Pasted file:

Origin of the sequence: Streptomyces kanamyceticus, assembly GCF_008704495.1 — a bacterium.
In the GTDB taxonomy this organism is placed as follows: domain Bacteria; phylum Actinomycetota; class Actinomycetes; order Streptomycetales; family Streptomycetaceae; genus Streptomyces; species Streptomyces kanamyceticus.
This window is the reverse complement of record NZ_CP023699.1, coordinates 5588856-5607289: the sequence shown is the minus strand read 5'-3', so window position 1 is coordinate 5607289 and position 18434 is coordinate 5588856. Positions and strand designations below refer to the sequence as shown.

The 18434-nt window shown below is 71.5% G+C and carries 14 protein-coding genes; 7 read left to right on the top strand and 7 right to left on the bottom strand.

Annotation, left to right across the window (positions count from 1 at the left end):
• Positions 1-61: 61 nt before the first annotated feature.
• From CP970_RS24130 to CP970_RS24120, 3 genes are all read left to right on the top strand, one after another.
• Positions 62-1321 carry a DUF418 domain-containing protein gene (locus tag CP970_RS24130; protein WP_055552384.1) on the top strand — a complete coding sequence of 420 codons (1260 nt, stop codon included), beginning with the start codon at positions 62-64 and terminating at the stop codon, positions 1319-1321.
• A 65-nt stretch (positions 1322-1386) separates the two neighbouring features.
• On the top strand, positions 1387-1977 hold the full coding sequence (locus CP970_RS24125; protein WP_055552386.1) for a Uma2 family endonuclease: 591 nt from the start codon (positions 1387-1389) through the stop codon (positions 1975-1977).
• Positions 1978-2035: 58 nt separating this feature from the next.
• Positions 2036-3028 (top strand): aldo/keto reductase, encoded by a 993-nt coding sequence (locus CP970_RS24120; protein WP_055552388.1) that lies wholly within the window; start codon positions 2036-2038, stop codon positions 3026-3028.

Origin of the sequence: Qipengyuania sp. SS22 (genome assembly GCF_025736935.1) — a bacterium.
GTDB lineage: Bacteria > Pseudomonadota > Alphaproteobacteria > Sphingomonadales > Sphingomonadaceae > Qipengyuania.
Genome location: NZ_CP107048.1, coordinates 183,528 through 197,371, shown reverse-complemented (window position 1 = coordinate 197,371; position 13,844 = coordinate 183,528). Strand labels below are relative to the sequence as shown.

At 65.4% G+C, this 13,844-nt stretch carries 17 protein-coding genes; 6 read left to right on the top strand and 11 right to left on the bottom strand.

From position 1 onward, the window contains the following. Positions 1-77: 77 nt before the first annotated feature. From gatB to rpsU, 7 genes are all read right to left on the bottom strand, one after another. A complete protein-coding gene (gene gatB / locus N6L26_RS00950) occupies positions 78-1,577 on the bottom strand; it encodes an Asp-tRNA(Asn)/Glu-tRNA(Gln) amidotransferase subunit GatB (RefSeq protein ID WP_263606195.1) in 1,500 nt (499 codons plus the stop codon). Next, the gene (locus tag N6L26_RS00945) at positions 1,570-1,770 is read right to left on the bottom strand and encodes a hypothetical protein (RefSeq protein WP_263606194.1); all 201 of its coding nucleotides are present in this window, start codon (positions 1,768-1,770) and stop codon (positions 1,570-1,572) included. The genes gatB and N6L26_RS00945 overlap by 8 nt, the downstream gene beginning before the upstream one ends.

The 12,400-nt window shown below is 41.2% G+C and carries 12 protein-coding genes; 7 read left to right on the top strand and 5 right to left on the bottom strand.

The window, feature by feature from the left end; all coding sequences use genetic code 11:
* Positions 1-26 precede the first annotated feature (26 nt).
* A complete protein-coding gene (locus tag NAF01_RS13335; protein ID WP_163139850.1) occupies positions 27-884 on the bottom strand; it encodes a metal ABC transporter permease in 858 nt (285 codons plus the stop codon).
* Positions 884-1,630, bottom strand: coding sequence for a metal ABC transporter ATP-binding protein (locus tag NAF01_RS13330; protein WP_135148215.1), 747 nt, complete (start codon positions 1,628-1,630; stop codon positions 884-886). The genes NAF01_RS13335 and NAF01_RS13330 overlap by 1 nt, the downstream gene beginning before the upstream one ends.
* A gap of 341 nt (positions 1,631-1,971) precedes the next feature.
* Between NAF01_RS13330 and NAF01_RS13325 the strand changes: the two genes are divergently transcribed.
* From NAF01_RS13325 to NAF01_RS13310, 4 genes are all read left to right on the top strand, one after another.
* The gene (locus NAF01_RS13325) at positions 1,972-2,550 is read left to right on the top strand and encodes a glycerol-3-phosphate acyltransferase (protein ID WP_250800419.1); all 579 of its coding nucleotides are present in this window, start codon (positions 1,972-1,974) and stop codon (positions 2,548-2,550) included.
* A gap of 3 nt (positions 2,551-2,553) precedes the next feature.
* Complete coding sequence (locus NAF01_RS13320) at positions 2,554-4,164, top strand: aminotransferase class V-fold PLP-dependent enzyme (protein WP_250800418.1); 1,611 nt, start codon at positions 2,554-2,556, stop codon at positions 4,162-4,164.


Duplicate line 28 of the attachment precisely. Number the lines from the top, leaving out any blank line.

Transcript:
* Complete coding sequence (locus NAF01_RS13320) at positions 2,554-4,164, top strand: aminotransferase class V-fold PLP-dependent enzyme (protein WP_250800418.1); 1,611 nt, start codon at positions 2,554-2,556, stop codon at positions 4,162-4,164.